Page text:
BluesBear likes this.
  18. Axtman

    Axtman Supporting Member

    Mar 3, 2008
    Seattle, WA
    Let me preface this by saying that I play in a jazz jam at a local bar for many years.

    My biggest pet peeve is musicians that are not team players. Unless your name is on the marquee, people are not there to hear you. They are there to listen to a good band. A good band works together as a team.

    My second biggest pet peeve is when a musician, usually a singer, presents the band with some obscure song from some obscure artist from obscure musical that was a box office flop. We all look at each other like "Do you know this song?" We usually end up muddling our way through the song and the singer gets mad that we are not playing it right. There is no crime in playing the standards. I have yet to see people leave because we are playing a song they know. More often they leave because the band is trainwrecking their way through some bad song.

    I once saw a singer take a seven page taped together sheet music up to an open jazz mike! The musicians look was, "Are you serious? Is this Candid Camera?" The music draped practically to the floor when put on the music stand. The bass player has to stop on several occasions to move his music across the stand. It sounded okay since the musicians were professional. But afterwards I heard the singer say that she should have picked an easier song.

    Last Monday an electric bass player came up and asked the band if we would mind a singing bass player doing a few songs. We all said, "Sure." While he was setting up his music, bass, and mike, I asked him if he wanted me to play bass on his songs. I did not know how he wanted to structure the songs so it was a legitimate question. He turned to me and said, "No. You're fired." That was a real douche comment. I should have said, "Fine, then you can't use my amp." But I rose above that. He did a good version of a popular jazz song. But the next song was a Bee Gees song that nobody knew because it was a "jazz" jam. The 95 year old guitarist was struggling with the music and he turned to him and yelled out the chords. More disrespect to the guy who started the jam! After that I packed up and left. The good news is that guys like that don't usually return.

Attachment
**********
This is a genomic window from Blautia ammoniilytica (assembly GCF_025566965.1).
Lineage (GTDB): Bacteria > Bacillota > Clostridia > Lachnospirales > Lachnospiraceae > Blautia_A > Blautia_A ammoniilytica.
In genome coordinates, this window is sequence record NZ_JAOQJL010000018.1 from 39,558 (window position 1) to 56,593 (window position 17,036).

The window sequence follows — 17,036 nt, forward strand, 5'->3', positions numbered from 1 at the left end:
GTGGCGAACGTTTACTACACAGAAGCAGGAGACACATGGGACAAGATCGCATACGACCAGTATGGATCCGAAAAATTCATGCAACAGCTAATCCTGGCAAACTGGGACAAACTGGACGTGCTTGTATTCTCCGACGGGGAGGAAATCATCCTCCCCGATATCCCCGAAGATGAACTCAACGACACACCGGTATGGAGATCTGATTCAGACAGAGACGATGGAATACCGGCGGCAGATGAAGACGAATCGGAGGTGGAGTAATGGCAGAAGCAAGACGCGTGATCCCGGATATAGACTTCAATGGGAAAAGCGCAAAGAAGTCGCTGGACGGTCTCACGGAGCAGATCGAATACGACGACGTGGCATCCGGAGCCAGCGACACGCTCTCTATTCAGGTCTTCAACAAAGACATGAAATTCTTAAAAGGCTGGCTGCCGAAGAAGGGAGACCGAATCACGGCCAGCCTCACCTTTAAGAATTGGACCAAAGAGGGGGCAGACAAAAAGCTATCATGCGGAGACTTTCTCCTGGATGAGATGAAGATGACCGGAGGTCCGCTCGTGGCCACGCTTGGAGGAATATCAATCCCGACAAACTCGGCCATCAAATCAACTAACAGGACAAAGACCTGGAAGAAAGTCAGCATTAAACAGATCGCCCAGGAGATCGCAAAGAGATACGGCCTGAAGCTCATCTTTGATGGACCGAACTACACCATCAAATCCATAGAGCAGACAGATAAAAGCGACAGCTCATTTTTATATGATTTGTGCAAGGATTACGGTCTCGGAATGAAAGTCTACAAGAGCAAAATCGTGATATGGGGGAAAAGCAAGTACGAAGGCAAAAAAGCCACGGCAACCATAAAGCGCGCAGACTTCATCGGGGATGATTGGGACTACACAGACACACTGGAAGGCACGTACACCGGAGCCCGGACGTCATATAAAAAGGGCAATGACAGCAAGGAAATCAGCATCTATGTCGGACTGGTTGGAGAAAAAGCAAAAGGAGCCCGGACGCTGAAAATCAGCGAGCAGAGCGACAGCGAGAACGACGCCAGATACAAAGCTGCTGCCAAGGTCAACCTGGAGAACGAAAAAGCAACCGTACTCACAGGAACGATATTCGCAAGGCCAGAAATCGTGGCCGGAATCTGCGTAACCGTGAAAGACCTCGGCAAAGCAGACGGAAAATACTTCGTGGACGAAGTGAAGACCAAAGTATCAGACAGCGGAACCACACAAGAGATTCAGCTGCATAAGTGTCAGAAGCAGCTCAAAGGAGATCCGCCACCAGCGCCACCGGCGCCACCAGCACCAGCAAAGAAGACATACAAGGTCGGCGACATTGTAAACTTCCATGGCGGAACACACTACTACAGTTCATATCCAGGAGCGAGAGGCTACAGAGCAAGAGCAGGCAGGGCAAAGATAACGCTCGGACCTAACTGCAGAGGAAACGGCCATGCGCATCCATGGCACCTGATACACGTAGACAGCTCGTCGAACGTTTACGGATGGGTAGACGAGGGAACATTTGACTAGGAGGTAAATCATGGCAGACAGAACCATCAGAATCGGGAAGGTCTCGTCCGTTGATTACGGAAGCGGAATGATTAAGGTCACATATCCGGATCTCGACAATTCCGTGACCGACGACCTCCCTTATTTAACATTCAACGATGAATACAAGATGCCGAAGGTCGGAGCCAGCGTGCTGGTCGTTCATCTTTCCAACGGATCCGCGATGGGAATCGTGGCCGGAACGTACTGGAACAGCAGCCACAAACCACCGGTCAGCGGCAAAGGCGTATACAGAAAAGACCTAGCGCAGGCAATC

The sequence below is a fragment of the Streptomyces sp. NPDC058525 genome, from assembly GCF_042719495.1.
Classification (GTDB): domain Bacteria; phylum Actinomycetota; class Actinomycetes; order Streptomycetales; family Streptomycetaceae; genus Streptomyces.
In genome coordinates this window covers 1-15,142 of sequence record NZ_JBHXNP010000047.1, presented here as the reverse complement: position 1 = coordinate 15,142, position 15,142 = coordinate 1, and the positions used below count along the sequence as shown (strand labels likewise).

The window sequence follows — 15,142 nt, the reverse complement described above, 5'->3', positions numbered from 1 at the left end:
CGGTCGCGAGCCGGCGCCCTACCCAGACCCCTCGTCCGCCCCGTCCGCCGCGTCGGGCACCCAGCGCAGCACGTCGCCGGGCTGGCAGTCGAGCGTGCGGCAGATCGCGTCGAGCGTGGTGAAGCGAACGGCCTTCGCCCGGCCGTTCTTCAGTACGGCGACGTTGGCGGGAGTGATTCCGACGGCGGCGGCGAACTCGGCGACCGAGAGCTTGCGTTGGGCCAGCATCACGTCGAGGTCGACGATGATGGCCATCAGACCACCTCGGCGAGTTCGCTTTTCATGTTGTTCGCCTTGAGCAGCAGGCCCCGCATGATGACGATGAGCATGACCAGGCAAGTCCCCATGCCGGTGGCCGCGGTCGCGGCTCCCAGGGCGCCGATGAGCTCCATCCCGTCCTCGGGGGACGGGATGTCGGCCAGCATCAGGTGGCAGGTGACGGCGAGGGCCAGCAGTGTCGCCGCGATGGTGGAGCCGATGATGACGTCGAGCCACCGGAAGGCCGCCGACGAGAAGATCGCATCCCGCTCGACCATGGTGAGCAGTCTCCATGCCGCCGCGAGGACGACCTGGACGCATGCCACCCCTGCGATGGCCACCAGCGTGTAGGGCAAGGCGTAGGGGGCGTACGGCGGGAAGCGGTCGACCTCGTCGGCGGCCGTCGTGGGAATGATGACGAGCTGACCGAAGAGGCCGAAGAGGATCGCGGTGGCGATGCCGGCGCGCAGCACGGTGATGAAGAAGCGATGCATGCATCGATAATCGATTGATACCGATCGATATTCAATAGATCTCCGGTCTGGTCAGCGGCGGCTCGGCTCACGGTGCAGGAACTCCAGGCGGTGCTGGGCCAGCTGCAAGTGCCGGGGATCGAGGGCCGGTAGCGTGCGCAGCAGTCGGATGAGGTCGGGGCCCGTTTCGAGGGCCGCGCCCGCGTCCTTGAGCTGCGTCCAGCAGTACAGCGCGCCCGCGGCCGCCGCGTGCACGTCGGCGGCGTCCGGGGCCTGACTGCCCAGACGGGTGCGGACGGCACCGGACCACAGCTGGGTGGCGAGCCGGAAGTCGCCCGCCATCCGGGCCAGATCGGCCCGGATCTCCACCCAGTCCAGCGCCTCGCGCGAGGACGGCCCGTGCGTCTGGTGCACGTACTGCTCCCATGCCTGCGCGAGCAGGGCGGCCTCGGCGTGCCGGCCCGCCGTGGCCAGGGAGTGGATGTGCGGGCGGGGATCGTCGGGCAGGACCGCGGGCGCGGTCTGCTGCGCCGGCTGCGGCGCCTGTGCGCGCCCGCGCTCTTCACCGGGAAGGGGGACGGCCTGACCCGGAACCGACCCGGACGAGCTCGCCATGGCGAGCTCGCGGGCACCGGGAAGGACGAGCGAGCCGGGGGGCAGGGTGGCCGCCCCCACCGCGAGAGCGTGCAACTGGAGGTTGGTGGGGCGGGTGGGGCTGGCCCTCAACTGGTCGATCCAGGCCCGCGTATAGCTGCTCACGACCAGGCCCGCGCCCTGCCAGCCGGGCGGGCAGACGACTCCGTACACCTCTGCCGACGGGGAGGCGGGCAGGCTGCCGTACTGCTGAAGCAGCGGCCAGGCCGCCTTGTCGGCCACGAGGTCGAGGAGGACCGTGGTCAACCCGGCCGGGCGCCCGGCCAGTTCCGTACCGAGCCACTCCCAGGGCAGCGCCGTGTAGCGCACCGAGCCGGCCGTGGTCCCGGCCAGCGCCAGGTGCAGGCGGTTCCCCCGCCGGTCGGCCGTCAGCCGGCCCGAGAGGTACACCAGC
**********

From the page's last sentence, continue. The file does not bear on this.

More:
19. MrLenny1

    MrLenny1 Supporting Member

    Jan 17, 2009
    New England
    Bring your axe, amps are provided.
    Find the host and sign in, tell him that you play bass and what style.
    Get ready to play 3 tunes with no charts.
    Have fun.
    Stumbo, BluesBear and Frankjohnson like this.
  20. mrcbass


    Jan 14, 2016
    Sacramento, CA
    Yes, there are Real Books for most styles. They even have some dedicated to specific artists. But, this would best be applied to learning songs at home or maybe in a private jam session with your band - I doubt that a Real Book for Rock/Pop/Blues would be welcomed in a public "jam".